Jeremy is to be credited with getting and studying the file and showing how, even though the overwhelming evidence clearly pointed against either fascist or communist sympathies, activism alone and its extent in Germany, Spain and Italy was sufficient to set off alarms. And one did not even have to be an activist. One merely had to be active – in the case of Harry Dexter White – in believing (correctly or incorrectly) one could work with mutual benefit with the USSR. One could have the wrong beliefs, the wrong contacts, the wrong actions. Witch hunts do not require evidence, only suspicions, even if those suspicions were based on actions and activism in cooperation with ardent anti-fascists and anti-communists like Eugenio Colorni. Action and activism as well as reasoned conviction were all grounds for suspicion. It did not help that the investigators were so ignorant or so error prone with regard to local politics that they would confuse anti-communist socialists with their enemies, the communists. Allegations and suspicions were sufficient to taint a career.  Finally, in 1966, AH was allowed to have his own voice to answer these unchallenged allegations, but even then, Jeremy reveals, he left out of his account his actions in Spain. This suggests that he did indeed have a strong sense of the source of a stain on his file. Only then, with the added testimonials on his behalf, was AH finally given a clean bill of political health and no longer regarded as a potentially contagious agent.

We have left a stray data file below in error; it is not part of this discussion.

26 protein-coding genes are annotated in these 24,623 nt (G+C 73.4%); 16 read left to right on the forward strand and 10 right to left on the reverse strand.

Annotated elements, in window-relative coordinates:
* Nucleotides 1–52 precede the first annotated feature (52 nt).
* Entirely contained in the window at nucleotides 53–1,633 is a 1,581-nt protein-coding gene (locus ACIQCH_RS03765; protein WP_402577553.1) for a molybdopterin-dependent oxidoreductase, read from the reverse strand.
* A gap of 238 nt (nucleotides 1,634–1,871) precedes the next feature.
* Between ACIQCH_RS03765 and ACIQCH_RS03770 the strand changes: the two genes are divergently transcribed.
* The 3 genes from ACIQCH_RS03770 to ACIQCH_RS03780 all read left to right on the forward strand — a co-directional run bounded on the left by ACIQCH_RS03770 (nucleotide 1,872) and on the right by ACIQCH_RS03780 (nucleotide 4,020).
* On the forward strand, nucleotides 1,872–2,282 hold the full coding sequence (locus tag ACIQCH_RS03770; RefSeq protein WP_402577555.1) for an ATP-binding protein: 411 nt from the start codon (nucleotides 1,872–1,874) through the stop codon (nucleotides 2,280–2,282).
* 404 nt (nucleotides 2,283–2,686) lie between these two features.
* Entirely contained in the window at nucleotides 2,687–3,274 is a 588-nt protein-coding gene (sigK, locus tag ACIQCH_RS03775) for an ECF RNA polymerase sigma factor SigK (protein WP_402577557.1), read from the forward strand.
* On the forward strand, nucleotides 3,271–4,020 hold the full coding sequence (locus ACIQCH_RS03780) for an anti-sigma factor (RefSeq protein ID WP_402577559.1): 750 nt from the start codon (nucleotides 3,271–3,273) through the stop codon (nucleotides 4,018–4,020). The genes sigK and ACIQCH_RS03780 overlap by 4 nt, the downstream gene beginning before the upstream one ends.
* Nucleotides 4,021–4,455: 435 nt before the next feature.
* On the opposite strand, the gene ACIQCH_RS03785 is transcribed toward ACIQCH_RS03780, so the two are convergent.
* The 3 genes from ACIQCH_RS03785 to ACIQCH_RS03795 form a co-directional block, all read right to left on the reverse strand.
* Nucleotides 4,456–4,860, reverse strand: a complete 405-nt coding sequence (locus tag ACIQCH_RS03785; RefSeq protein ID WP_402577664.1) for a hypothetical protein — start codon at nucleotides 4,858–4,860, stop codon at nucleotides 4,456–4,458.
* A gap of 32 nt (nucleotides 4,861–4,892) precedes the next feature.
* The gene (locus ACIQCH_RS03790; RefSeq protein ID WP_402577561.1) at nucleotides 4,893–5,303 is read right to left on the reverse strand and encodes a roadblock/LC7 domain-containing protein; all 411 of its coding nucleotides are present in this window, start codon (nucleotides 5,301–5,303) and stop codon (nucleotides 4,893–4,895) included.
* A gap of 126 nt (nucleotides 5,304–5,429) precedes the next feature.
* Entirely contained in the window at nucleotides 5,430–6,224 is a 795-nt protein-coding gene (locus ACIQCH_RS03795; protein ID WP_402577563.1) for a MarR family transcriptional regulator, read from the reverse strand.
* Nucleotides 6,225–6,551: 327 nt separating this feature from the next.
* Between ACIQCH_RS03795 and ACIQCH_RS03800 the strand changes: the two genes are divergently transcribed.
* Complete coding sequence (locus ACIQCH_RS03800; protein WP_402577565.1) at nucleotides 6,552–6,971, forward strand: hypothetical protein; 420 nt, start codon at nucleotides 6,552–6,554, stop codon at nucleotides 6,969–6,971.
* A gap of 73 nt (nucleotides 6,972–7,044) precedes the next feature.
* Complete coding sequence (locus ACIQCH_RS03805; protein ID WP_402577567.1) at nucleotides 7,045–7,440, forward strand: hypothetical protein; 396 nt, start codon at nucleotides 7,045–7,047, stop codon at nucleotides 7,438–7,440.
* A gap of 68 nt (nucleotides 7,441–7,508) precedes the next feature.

Chapter 8. Worldly Philosopher – The Anthill: Repressed versus Joyful Capital

Worldly Philosopher: The Odyssey of Albert O. Hirschman by Jeremy Adelman
Conversation – Instalment 9B: The Paradoxes of Economic Recovery
Chapter 8. The Anthill: Repressed versus Joyful Capital
Part II

by

Howard Adelman

My own theory of money began with my graduate course on political theory that I took with C.B. Macpherson. Brough’s book on Possessive Individualism had just appeared. In it he had argued that there was a contradiction between the state of nature as depicted in The Second Treatise on Government which was all peaceful and without conflict and the subsequent state of conflict depicted afterwards as the precursor for the social contract. After money was invented, hoarding, scarcity and conflict resulted and turned the state of nature into a state of war necessitating developing a social contract.